Washington, Mar 13 (UNI) A long-standing biological mystery that might help scientists to grow blood stem cells in the lab to treat several human diseases, has been unearthed.
Researchers at the University of California, Los Angeles have discovered that blood stem cells, which later differentiate into all the cells in the blood supply, originate and are nurtured in the placenta.
The discovery, reported in the latest issue of the journal Cell Stem Cell, might allow scientiests to replicate the specific embryonic microenvironment necessary for development of blood stem cells and grow them for use in treating diseases like leukemia and aplastic anemia ''It is critical for us to learn how to make tissue specific stem cells by studying what happens during embryonic development,'' senior study author Dr Hanna Mikkola said in a statement.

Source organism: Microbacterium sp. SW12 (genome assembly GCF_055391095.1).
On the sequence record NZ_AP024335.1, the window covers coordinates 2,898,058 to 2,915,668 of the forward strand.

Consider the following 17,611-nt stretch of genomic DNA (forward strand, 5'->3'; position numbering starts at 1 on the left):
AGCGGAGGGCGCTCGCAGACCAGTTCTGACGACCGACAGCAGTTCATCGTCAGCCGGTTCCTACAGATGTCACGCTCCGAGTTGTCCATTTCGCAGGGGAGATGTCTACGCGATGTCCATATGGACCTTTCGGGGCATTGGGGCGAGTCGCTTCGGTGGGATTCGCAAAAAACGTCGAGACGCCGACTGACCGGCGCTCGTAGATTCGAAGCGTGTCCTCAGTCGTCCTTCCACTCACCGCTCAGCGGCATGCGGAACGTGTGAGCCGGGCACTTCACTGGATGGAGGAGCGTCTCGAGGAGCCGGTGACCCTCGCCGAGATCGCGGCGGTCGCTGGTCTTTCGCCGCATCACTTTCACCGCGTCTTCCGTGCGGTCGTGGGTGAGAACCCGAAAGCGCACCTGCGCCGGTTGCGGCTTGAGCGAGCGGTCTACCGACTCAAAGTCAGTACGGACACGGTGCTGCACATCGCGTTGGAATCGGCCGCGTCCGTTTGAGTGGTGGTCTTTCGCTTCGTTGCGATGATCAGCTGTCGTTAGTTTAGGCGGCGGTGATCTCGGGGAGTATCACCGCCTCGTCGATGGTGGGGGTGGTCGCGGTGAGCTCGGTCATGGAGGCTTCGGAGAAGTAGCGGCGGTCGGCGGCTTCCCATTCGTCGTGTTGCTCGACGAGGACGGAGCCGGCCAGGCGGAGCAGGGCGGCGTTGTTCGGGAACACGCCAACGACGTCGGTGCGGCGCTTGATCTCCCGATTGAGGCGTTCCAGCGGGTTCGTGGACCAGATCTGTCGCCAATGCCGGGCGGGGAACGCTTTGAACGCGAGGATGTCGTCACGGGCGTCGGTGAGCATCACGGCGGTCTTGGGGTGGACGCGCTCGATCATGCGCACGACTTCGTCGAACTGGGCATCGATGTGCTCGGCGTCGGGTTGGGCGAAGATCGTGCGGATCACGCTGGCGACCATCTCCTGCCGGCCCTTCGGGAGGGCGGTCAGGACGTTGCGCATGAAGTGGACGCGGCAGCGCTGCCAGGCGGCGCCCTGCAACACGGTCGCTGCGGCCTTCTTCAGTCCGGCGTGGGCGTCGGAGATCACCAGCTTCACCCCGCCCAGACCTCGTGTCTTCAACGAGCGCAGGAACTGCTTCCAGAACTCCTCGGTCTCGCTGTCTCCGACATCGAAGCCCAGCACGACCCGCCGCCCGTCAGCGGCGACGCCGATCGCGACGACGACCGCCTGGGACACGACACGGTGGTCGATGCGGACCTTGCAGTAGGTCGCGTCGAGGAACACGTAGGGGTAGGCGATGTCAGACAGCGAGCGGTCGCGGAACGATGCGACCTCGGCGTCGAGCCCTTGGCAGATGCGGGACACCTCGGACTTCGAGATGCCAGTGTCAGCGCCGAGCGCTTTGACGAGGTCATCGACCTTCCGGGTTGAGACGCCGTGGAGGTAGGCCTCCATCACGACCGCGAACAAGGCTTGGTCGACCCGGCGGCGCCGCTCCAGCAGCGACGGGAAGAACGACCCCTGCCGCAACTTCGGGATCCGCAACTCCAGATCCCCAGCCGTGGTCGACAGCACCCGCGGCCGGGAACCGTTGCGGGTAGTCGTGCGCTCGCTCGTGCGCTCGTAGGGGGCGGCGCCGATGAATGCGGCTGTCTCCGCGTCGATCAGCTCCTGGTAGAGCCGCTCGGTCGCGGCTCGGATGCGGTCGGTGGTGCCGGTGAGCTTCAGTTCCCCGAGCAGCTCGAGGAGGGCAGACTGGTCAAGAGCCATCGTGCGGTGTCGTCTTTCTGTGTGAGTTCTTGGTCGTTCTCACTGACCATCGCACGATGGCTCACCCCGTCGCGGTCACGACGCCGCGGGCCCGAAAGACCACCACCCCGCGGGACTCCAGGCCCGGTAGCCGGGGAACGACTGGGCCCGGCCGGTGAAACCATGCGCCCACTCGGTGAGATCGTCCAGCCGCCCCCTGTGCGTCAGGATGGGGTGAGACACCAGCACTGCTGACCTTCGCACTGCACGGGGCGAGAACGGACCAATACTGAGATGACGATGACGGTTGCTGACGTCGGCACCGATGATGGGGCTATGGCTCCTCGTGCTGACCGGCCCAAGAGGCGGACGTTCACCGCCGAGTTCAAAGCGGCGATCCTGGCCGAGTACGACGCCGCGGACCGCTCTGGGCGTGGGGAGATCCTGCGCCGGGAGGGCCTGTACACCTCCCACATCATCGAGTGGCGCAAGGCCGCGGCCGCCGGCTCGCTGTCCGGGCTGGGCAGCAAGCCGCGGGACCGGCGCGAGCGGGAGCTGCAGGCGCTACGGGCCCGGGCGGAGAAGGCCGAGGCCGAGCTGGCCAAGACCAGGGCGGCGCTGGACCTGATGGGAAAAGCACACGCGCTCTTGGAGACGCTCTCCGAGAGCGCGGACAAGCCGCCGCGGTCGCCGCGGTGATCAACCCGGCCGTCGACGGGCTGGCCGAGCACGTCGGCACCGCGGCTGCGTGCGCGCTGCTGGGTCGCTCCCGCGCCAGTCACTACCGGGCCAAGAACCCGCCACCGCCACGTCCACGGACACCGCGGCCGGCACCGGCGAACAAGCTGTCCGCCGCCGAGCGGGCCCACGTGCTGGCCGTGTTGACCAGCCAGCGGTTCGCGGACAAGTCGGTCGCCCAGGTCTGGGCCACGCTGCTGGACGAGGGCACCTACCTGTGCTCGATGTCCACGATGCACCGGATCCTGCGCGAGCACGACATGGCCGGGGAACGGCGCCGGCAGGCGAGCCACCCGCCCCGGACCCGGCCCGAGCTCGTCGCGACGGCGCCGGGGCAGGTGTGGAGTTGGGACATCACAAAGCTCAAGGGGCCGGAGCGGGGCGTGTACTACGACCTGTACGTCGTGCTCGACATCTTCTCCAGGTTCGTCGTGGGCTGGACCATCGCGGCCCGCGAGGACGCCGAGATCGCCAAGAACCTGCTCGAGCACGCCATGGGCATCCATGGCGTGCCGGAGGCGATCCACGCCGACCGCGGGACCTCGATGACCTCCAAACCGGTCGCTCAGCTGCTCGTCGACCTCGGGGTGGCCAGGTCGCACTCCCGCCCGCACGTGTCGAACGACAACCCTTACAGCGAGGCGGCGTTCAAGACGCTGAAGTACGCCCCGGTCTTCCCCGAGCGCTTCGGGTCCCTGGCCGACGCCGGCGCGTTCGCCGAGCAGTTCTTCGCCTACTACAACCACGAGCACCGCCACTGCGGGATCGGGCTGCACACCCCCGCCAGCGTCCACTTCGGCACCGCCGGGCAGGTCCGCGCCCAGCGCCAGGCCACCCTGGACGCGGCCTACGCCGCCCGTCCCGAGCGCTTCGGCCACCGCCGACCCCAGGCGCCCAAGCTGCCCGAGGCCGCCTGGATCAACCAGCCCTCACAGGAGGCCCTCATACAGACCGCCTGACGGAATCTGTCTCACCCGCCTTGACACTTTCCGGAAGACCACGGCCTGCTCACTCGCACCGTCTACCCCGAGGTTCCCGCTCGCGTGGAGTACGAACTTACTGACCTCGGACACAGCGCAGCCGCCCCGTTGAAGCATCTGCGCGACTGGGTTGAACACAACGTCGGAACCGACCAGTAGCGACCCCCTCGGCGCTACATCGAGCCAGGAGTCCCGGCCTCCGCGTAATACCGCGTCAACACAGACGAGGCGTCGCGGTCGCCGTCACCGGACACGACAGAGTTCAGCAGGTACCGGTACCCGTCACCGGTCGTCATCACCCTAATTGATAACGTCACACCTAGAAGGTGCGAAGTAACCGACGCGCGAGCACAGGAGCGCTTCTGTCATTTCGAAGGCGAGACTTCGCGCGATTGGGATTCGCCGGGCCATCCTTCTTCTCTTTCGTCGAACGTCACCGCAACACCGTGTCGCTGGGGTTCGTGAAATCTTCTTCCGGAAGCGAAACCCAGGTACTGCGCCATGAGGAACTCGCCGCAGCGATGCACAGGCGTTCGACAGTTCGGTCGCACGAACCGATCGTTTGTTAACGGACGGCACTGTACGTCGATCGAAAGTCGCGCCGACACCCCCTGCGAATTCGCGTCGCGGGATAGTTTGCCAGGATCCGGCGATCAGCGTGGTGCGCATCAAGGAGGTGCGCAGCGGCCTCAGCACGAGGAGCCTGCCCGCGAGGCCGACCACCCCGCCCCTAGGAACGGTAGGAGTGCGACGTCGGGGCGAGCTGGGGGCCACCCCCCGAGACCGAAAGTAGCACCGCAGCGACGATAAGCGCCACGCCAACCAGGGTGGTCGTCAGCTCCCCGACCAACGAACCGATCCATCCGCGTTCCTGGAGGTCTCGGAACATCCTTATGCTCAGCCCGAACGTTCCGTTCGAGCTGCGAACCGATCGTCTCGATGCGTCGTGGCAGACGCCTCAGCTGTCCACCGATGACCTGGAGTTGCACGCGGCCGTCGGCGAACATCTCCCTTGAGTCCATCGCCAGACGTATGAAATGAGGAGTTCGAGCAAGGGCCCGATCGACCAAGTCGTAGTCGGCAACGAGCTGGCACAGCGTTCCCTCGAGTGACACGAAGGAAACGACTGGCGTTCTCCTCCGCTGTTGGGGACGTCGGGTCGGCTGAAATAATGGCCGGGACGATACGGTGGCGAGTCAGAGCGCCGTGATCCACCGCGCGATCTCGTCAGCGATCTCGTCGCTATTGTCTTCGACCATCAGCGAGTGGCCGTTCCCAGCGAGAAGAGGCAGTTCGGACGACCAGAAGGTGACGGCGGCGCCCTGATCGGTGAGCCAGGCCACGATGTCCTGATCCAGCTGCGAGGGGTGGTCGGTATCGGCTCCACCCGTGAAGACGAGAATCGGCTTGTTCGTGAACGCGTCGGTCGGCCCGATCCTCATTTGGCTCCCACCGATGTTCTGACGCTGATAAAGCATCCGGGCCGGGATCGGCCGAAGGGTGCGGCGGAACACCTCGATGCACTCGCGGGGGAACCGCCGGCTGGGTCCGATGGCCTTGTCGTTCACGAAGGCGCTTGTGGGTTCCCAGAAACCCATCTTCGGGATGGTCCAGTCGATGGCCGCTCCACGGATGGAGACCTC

Scientists now can take embryonic stem cells, the cells that can become any tissue type in the body, and coax them into becoming all the cells in the blood supply, such as red and white blood cells and platelets.
Currently, patients with certain types of leukemia are treated by transplanting bone marrow. However, there aren't nearly enough bone marrow donors to provide patients with perfect matches.
If blood stem cells could be grown, those cells could be transplanted into these patients. The blood stem cells would then differentiate into a new, and healthy, blood supply, the researches observed.
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